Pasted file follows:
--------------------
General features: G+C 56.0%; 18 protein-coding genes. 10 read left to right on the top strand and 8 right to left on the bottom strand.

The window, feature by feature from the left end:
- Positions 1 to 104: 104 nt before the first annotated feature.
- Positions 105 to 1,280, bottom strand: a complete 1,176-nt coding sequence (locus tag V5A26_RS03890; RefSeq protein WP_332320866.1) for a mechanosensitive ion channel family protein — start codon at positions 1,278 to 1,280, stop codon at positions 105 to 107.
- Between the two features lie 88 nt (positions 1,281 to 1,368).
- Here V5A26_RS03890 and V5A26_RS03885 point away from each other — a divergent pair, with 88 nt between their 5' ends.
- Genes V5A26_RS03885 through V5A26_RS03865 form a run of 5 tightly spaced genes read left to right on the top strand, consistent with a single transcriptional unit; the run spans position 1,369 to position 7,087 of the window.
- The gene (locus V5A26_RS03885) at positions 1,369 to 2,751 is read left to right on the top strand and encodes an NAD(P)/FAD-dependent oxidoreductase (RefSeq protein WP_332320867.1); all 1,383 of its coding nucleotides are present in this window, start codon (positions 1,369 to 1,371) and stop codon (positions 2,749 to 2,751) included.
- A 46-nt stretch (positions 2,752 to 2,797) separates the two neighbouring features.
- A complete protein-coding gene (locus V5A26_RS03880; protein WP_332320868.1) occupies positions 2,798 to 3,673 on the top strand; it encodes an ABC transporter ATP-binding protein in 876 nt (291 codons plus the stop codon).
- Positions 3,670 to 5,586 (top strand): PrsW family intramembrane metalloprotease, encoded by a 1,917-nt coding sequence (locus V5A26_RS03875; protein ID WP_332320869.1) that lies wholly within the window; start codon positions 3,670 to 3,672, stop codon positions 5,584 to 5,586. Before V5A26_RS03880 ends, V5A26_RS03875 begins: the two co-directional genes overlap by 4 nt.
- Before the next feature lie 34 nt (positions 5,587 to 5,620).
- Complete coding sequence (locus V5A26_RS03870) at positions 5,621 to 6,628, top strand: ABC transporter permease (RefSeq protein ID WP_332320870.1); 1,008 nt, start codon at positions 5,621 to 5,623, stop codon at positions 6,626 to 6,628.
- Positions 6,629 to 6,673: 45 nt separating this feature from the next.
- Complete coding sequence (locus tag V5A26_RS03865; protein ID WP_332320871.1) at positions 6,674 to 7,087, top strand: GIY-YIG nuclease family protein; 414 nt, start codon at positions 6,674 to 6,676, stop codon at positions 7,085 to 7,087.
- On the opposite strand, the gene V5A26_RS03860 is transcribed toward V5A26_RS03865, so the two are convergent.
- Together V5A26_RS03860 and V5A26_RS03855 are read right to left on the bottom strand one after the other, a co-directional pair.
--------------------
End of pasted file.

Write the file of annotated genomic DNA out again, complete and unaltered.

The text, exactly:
General features: G+C 56.0%; 18 protein-coding genes. 10 read left to right on the top strand and 8 right to left on the bottom strand.

The window, feature by feature from the left end:
- Positions 1 to 104: 104 nt before the first annotated feature.
- Positions 105 to 1,280, bottom strand: a complete 1,176-nt coding sequence (locus tag V5A26_RS03890; RefSeq protein WP_332320866.1) for a mechanosensitive ion channel family protein — start codon at positions 1,278 to 1,280, stop codon at positions 105 to 107.
- Between the two features lie 88 nt (positions 1,281 to 1,368).
- Here V5A26_RS03890 and V5A26_RS03885 point away from each other — a divergent pair, with 88 nt between their 5' ends.
- Genes V5A26_RS03885 through V5A26_RS03865 form a run of 5 tightly spaced genes read left to right on the top strand, consistent with a single transcriptional unit; the run spans position 1,369 to position 7,087 of the window.
- The gene (locus V5A26_RS03885) at positions 1,369 to 2,751 is read left to right on the top strand and encodes an NAD(P)/FAD-dependent oxidoreductase (RefSeq protein WP_332320867.1); all 1,383 of its coding nucleotides are present in this window, start codon (positions 1,369 to 1,371) and stop codon (positions 2,749 to 2,751) included.
- A 46-nt stretch (positions 2,752 to 2,797) separates the two neighbouring features.
- A complete protein-coding gene (locus V5A26_RS03880; protein WP_332320868.1) occupies positions 2,798 to 3,673 on the top strand; it encodes an ABC transporter ATP-binding protein in 876 nt (291 codons plus the stop codon).
- Positions 3,670 to 5,586 (top strand): PrsW family intramembrane metalloprotease, encoded by a 1,917-nt coding sequence (locus V5A26_RS03875; protein ID WP_332320869.1) that lies wholly within the window; start codon positions 3,670 to 3,672, stop codon positions 5,584 to 5,586. Before V5A26_RS03880 ends, V5A26_RS03875 begins: the two co-directional genes overlap by 4 nt.
- Before the next feature lie 34 nt (positions 5,587 to 5,620).
- Complete coding sequence (locus V5A26_RS03870) at positions 5,621 to 6,628, top strand: ABC transporter permease (RefSeq protein ID WP_332320870.1); 1,008 nt, start codon at positions 5,621 to 5,623, stop codon at positions 6,626 to 6,628.
- Positions 6,629 to 6,673: 45 nt separating this feature from the next.
- Complete coding sequence (locus tag V5A26_RS03865; protein ID WP_332320871.1) at positions 6,674 to 7,087, top strand: GIY-YIG nuclease family protein; 414 nt, start codon at positions 6,674 to 6,676, stop codon at positions 7,085 to 7,087.
- On the opposite strand, the gene V5A26_RS03860 is transcribed toward V5A26_RS03865, so the two are convergent.
- Together V5A26_RS03860 and V5A26_RS03855 are read right to left on the bottom strand one after the other, a co-directional pair.